Its hard to come away from White Magic without rooting for the author Arjun Nath, without marvelling at the safe space that is Land, a rehabilitation clinic apparently like no other, run by a man affectionately called Doc. Its harder still to meet the young writer and ex-addict without being equally impressed by how articulate he is about his journey from addiction, including multiple attempts at rehab, as well as his passion and belief in an inter-connected universe.

We wouldnt even be discussing this if it didn’t seem so germane to his transition from being a smack addict to a recovered ex-addict and a writer, with one book out and another in the works. Being a writer is clearly an identity that gives him more joy than the slightly more regimented life of a corporate lawyer, a previous identity that has been all-but-discarded.

The book itself – which started as a biography of Doc, aka Dr YusufMerchant, the driving force behind a rehab and year-long rehabilitation programme near Kalyan in Maharashtra – is part-biography, part-memoir in its final form, and wholly readable. Naths fourth attempt at rehab has by far been the most successful, as he has been clean now for six years.

Talking to Nath, Im shocked to learn that even in a privileged, upper-middle-class setting, there was no awareness about methods of detox. Nath says he tried to quit cold turkey several times, not knowing that there were medicines that could help. Theres a wisdom in him that belies his 30-something years, and a confidence when he speaks that is worlds away from the young man he describes in the book who had low self-esteem, and essentially a hole that needed to be filled with his drug of choice. Excerpts from a conversation:

You are sharing something thats incredibly personal, and its also a very tumultuous journey. How do you feel about the book being done?
It’s somehow tied in with this whole getting sober process for me. It’s about going to rehab where there are so many changes being made every day, little things, you’re learning so much about yourself, about how you interact with the world around you, about your relationships and then you think that since you’re making these massive changes in your life and embarking on this, you know, new life, maybe you should make some new choices while you’re at it?

Because you know, who gets the chance to say I no longer want to be a lawyer… or I no longer want to be associated with this entire bunch of people. Since we’re changing stuff, let’s throw some more stuff on the bonfire!

That was fantastic, so in a way you take that leap, you make that leap and you say, I want to live a life, sober and be aware of what’s happening around me, painful as that may be at times. I no longer want to live in this bubble where nothing penetrates.

And since you’re doing that, let me just try and see, this is something I’ve always wanted to do – I’ve always wanted to write a book… can I make this a career? And you don’t know if it’s going to work out for you, whether it’s going to make you happy.

And then you find slowly… that maybe it does. Maybe this day that I stayed clean and not got absolutely blown out of my mind was a good day. Maybe this day I’ve spent writing 500 words without any expectation that I’m going to have deadlines to meet, or salaries to come in, or bosses to deal with – maybe this is a good day as well.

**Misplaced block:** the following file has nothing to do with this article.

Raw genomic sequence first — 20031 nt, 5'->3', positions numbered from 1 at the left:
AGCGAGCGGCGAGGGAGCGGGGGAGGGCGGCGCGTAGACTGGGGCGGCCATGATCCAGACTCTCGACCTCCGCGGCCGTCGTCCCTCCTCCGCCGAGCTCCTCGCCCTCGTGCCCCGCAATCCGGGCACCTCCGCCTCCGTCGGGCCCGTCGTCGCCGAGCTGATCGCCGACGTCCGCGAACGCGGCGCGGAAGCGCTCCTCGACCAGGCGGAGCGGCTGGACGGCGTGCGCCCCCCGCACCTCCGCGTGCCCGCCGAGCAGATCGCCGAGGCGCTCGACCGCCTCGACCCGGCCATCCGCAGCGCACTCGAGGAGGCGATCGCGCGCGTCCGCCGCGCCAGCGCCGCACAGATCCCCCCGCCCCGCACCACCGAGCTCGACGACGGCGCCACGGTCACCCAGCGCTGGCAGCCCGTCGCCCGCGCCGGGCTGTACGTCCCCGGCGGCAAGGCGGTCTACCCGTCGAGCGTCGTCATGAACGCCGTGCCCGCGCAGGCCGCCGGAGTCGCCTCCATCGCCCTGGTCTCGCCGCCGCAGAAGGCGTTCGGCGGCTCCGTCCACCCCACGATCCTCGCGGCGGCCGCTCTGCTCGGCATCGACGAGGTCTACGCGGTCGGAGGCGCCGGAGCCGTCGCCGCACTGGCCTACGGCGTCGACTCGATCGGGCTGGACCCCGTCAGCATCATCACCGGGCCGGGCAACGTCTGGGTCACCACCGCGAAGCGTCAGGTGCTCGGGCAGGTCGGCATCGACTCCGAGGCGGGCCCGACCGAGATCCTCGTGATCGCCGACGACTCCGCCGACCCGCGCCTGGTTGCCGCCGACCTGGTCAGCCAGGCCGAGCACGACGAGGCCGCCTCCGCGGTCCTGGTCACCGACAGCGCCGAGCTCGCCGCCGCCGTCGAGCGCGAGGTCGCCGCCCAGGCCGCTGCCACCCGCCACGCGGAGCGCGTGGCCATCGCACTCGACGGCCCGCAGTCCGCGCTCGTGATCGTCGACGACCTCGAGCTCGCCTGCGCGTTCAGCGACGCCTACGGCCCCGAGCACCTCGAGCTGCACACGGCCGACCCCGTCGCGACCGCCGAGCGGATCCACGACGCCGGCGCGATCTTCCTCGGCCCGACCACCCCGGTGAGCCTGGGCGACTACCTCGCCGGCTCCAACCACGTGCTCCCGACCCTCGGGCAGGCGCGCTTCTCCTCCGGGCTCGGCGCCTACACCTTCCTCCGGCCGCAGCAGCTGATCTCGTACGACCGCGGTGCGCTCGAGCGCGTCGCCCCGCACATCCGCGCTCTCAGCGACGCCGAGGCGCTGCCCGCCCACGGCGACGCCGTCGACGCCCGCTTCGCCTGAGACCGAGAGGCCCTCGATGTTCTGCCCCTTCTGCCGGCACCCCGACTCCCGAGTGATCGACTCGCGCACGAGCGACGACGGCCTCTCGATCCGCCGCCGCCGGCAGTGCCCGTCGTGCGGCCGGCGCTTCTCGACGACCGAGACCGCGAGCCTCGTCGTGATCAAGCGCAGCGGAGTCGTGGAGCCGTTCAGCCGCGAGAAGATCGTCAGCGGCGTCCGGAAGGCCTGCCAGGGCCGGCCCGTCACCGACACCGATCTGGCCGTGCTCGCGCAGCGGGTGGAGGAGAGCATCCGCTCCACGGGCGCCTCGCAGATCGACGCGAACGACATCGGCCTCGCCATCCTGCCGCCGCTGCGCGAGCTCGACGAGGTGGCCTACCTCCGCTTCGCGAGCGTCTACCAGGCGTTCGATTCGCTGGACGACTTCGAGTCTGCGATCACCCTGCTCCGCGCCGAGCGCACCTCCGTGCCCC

And those things progress for me, step by step, all simultaneously, hand in hand. So when the book finally came out, or when HarperCollins accepted it, it felt like validation of all those days that I had those doubts – is this going to work out?

Five years I lived with that. Is this something that’s going to work out? And all of a sudden, boom, yeah, you get that absolute rush, it is such a rush, absolutely fantastic.

I want to come back to Dr Merchant, who sounds like such a force of nature, incredible. Hes been so instrumental in helping you change your life. You say you temper some of what he says with what other people say about him – how does that process work?
Right. It’s hard actually. I think most people who have half a brain who go to rehab, especially this one – everybody goes through that process of first being hostile towards Doc, because you feel threatened that he’s going to change stuff about you, your life, from maybe listening to what he says. Then you go to thinking this guy may have a point, to respecting him, and then to the other end of the spectrum entirely, he’s on a pedestal for a lot of people, even people who’ve left ten years ago.

They’re tongue-tied or in awe of him. He’s just everyone’s buddy, though you may not be that way to him. It’s hard not to be in awe of somebody who’s so… he’s got a tremendous personality, a lot of colour. It’s just hard. So that was a tricky bit. How not to feel like this is some sort of cult-worshipping tribute to this guy!

Did you have to check and correct and go back and double check with other people how hes been or is he very upfront?
This guy, one of the big beliefs of his life is that sharing makes everything better. I know stuff about him that most people don’t know about their spouses, their kids, just because he’s so open to talking about it. He’s doing it for himself, he totally gets this… How do you live this incredibly hard life without sharing things? He shares constantly.

At times it got damned annoying because I just wanted to get away from him after a while. It’s like come let’s talk and three hours later you’re still talking, or listening, or recording stuff or writing stuff. It was very cathartic for him as well, I like to think it was helpful for him as well. So it was great. He actually doesn’t stop talking about himself.

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